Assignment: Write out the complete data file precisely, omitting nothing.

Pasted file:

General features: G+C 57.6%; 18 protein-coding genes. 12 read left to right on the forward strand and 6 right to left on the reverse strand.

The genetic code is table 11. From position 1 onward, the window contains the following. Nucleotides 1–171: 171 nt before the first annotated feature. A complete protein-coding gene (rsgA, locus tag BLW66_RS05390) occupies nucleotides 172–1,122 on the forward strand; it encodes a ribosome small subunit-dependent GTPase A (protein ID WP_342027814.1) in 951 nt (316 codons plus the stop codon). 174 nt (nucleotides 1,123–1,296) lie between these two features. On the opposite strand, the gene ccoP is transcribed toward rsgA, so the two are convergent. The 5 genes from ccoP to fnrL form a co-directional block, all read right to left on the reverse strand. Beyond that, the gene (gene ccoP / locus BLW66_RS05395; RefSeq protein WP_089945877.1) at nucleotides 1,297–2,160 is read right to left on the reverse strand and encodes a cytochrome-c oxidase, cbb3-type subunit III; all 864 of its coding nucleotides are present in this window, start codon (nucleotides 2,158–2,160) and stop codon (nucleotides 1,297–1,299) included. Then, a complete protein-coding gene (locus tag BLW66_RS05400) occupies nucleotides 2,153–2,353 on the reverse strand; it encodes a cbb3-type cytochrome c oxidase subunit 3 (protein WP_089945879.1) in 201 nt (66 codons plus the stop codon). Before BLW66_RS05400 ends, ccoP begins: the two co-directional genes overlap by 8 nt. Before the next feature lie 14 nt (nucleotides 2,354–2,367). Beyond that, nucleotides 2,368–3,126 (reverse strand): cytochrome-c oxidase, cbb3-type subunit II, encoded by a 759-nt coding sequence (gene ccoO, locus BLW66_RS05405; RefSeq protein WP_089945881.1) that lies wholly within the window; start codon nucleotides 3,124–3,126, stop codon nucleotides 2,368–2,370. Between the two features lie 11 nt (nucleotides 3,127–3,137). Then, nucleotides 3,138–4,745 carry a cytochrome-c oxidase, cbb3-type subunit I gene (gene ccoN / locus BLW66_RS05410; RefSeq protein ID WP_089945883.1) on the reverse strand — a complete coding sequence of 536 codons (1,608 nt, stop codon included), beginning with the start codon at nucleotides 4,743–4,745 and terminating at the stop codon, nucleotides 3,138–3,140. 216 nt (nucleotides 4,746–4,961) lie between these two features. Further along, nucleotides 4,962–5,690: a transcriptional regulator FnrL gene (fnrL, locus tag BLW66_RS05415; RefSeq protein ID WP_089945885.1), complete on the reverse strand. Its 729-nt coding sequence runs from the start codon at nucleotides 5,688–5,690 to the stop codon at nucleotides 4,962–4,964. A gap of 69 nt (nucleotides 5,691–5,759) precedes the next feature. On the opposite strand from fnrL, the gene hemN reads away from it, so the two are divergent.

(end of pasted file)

General features: G+C 57.6%; 18 protein-coding genes. 12 read left to right on the forward strand and 6 right to left on the reverse strand.

The genetic code is table 11. From position 1 onward, the window contains the following. Nucleotides 1–171: 171 nt before the first annotated feature. A complete protein-coding gene (rsgA, locus tag BLW66_RS05390) occupies nucleotides 172–1,122 on the forward strand; it encodes a ribosome small subunit-dependent GTPase A (protein ID WP_342027814.1) in 951 nt (316 codons plus the stop codon). 174 nt (nucleotides 1,123–1,296) lie between these two features. On the opposite strand, the gene ccoP is transcribed toward rsgA, so the two are convergent. The 5 genes from ccoP to fnrL form a co-directional block, all read right to left on the reverse strand. Beyond that, the gene (gene ccoP / locus BLW66_RS05395; RefSeq protein WP_089945877.1) at nucleotides 1,297–2,160 is read right to left on the reverse strand and encodes a cytochrome-c oxidase, cbb3-type subunit III; all 864 of its coding nucleotides are present in this window, start codon (nucleotides 2,158–2,160) and stop codon (nucleotides 1,297–1,299) included. Then, a complete protein-coding gene (locus tag BLW66_RS05400) occupies nucleotides 2,153–2,353 on the reverse strand; it encodes a cbb3-type cytochrome c oxidase subunit 3 (protein WP_089945879.1) in 201 nt (66 codons plus the stop codon). Before BLW66_RS05400 ends, ccoP begins: the two co-directional genes overlap by 8 nt. Before the next feature lie 14 nt (nucleotides 2,354–2,367). Beyond that, nucleotides 2,368–3,126 (reverse strand): cytochrome-c oxidase, cbb3-type subunit II, encoded by a 759-nt coding sequence (gene ccoO, locus BLW66_RS05405; RefSeq protein WP_089945881.1) that lies wholly within the window; start codon nucleotides 3,124–3,126, stop codon nucleotides 2,368–2,370. Between the two features lie 11 nt (nucleotides 3,127–3,137). Then, nucleotides 3,138–4,745 carry a cytochrome-c oxidase, cbb3-type subunit I gene (gene ccoN / locus BLW66_RS05410; RefSeq protein ID WP_089945883.1) on the reverse strand — a complete coding sequence of 536 codons (1,608 nt, stop codon included), beginning with the start codon at nucleotides 4,743–4,745 and terminating at the stop codon, nucleotides 3,138–3,140. 216 nt (nucleotides 4,746–4,961) lie between these two features. Further along, nucleotides 4,962–5,690: a transcriptional regulator FnrL gene (fnrL, locus tag BLW66_RS05415; RefSeq protein ID WP_089945885.1), complete on the reverse strand. Its 729-nt coding sequence runs from the start codon at nucleotides 5,688–5,690 to the stop codon at nucleotides 4,962–4,964. A gap of 69 nt (nucleotides 5,691–5,759) precedes the next feature. On the opposite strand from fnrL, the gene hemN reads away from it, so the two are divergent.